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Does Lifting Weights Count As "Cardio"?

September 29, 2020

Image of human heart in chest of maleRight now, most of us are thinking about how to improve our cardiovascular health. Coronavirus aside, cardiovascular disease is responsible for over 7 million deaths worldwide every year. So cardiovascular health should be at the forefront of our minds all the time - not just right now.

The American College of Sports Medicine recently published an incredibly thorough article on the effects of strength training on cardiovascular health in healthy individuals. They examined 2 key physiological factors associated with cardiovascular health: resting blood pressure and blood lipid profiles.

RESTING BLOOD PRESSURE

Approximately 1 in 3 Americans have high blood pressure (hypertension). Worldwide, 54% of strokes and 47% of coronary heart diseases can be attributed to high blood pressure. YIKES!

Most of us associate doing "cardio" with promoting heart health and lowering blood pressure. But what about lifting weights? Does it do the same thing?

A recent study demonstrated the following:

  • Subjects who lifted weights 2 times a week reduced their resting systolic and diastolic blood pressure by 3.2 and 1.4 mm Hg, respectively. 
  • Subjects who lifted weights 3 times a week reduced their resting systolic and diastolic blood pressure by 4.6 and 2.2 mm Hg, respectively. 

BLOOD LIPID PROFILES

According to the CDC, more than 35 million Americans have total cholesterol levels of 240 mg/dL or higher and are at high risk for heart disease, the leading cause of death and stroke. Experts agree that strength training has a positive impact on blood lipids, but they don't necessarily agree on which type of strength training is more effective (i.e. circuit training vs. heavy weights/fewer reps).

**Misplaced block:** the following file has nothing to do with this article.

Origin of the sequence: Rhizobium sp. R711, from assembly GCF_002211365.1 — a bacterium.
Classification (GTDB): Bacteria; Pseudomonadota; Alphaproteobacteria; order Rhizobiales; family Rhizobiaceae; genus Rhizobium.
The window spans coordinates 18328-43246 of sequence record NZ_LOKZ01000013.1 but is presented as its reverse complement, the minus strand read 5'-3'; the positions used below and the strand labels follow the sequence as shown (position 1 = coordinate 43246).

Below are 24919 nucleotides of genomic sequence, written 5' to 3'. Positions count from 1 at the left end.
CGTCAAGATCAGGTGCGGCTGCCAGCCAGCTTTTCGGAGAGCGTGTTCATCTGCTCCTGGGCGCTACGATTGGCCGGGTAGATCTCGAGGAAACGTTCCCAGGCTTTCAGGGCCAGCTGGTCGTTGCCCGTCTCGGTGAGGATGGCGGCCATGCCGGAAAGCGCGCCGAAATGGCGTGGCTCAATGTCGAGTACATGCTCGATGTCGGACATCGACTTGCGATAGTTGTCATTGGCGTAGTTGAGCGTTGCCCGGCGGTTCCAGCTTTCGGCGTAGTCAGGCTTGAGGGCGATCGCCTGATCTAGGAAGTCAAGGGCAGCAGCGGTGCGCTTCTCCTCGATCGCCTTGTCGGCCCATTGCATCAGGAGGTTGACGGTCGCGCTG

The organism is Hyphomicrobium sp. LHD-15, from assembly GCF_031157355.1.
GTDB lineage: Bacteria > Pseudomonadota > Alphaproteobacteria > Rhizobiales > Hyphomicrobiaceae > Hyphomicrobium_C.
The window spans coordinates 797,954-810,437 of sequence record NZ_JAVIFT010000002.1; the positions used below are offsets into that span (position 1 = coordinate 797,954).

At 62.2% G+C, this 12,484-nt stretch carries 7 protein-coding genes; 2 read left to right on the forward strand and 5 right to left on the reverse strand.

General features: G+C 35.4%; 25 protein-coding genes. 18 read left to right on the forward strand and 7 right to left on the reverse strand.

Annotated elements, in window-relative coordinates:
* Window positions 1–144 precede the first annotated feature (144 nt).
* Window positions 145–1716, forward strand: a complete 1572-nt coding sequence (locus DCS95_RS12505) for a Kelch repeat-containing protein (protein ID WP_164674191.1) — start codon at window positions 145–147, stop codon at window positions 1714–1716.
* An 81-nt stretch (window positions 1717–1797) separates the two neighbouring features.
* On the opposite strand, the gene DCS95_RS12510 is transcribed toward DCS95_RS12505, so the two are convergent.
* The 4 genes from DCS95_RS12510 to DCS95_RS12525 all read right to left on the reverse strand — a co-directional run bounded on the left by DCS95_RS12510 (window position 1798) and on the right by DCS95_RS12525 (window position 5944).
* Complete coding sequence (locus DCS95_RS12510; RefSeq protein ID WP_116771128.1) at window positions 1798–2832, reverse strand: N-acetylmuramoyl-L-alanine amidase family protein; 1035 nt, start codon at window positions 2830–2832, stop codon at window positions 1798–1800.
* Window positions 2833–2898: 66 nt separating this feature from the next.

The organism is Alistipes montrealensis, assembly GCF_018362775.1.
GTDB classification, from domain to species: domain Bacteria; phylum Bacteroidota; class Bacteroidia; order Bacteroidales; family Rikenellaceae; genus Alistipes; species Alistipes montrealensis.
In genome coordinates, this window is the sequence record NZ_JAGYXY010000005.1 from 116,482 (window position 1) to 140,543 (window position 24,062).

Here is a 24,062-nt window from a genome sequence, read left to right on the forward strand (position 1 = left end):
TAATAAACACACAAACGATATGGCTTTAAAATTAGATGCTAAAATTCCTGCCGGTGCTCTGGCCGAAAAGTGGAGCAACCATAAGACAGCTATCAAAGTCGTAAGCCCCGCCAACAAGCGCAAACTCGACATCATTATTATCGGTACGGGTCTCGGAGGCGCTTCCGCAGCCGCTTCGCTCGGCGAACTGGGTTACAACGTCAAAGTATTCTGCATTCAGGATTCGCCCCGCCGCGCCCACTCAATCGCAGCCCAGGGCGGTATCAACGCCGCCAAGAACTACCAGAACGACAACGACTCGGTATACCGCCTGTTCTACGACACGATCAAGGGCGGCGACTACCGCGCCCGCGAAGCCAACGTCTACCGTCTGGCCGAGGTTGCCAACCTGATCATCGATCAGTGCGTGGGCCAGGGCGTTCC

• According to Wayne L. Westcott, Ph.D. and the American College of Sports Medicine, there is evidence to suggest that resistance training may increase HDL cholesterol by 8% to 21%, decrease LDL cholesterol by 13% to 23%, and reduce triglycerides by 11% to 18%. 
  • Other studies have produced mixed results. According to BMC, “we cannot rule out the possibility that other factors may contribute (or potentialize) to these findings, such as changes hormonal concentration in plasma, muscle LPL activity, sympathoadrenal activity, and CETP activity. In summary, the present study revealed that low/moderate intensity acute resistance exercise (≤ 75% 1 RM) is capable to promote more beneficial changes on lipid profile than high-intensity acute resistance exercise."
  • But according to the AHA Journal, “no differences were found for changes in resting blood pressure between studies that used a conventional compared with a circuit protocol. A conventional protocol generally consists of lifting heavier weights with longer rest periods, while a circuit protocol consists of lifting lighter weights with shorter rest periods between exercises.” (That should make all of you weightlifters and powerlifters very happy!)

KEY TAKEAWAY

Yes, strength training does have a positive impact on heart health. So if running isn't your thing, chalk up instead. Barbells WILL make your heart happy. Strength training can lower resting blood pressure and improve your blood lipid profile, so let's load the bar! We've got work to do!

You should always talk to your doctor before starting any exercise program. If your blood pressure is uncontrolled and higher than 180/110 - don’t do anything exercise-related without first talking to your doctor.*

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*As with any fitness program, individual results may vary. Success Stories and Testimonials are REAL GRASSIRON CLIENTS and are meant to be a showcase of the best results the program has produced; they are not intended to represent or guarantee that everyone will achieve the same or similar results. You should consult your physician before starting any fitness program to determine if it is right for your needs.